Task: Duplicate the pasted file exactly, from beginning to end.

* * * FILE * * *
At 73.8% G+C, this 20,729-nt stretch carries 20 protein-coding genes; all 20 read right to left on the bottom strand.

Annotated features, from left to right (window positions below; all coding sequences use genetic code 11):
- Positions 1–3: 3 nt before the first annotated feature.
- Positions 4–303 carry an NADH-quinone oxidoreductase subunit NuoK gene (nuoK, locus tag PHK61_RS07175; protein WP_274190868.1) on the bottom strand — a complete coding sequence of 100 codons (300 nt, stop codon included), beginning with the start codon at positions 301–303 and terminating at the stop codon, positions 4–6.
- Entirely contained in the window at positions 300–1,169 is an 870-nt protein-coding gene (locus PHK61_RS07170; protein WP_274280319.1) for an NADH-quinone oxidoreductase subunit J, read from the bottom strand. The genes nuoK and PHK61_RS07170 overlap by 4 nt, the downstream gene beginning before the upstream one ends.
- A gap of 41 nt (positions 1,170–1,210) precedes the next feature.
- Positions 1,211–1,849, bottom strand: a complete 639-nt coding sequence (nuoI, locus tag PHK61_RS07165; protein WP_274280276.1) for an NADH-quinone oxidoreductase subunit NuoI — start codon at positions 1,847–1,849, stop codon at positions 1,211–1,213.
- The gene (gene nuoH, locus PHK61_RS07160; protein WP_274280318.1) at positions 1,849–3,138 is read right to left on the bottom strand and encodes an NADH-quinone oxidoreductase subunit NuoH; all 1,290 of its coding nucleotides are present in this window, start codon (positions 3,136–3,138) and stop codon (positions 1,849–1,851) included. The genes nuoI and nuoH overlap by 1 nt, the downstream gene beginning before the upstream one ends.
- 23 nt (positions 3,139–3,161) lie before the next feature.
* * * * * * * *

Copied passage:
At 73.8% G+C, this 20,729-nt stretch carries 20 protein-coding genes; all 20 read right to left on the bottom strand.

Annotated features, from left to right (window positions below; all coding sequences use genetic code 11):
- Positions 1–3: 3 nt before the first annotated feature.
- Positions 4–303 carry an NADH-quinone oxidoreductase subunit NuoK gene (nuoK, locus tag PHK61_RS07175; protein WP_274190868.1) on the bottom strand — a complete coding sequence of 100 codons (300 nt, stop codon included), beginning with the start codon at positions 301–303 and terminating at the stop codon, positions 4–6.
- Entirely contained in the window at positions 300–1,169 is an 870-nt protein-coding gene (locus PHK61_RS07170; protein WP_274280319.1) for an NADH-quinone oxidoreductase subunit J, read from the bottom strand. The genes nuoK and PHK61_RS07170 overlap by 4 nt, the downstream gene beginning before the upstream one ends.
- A gap of 41 nt (positions 1,170–1,210) precedes the next feature.
- Positions 1,211–1,849, bottom strand: a complete 639-nt coding sequence (nuoI, locus tag PHK61_RS07165; protein WP_274280276.1) for an NADH-quinone oxidoreductase subunit NuoI — start codon at positions 1,847–1,849, stop codon at positions 1,211–1,213.
- The gene (gene nuoH, locus PHK61_RS07160; protein WP_274280318.1) at positions 1,849–3,138 is read right to left on the bottom strand and encodes an NADH-quinone oxidoreductase subunit NuoH; all 1,290 of its coding nucleotides are present in this window, start codon (positions 3,136–3,138) and stop codon (positions 1,849–1,851) included. The genes nuoI and nuoH overlap by 1 nt, the downstream gene beginning before the upstream one ends.
- 23 nt (positions 3,139–3,161) lie before the next feature.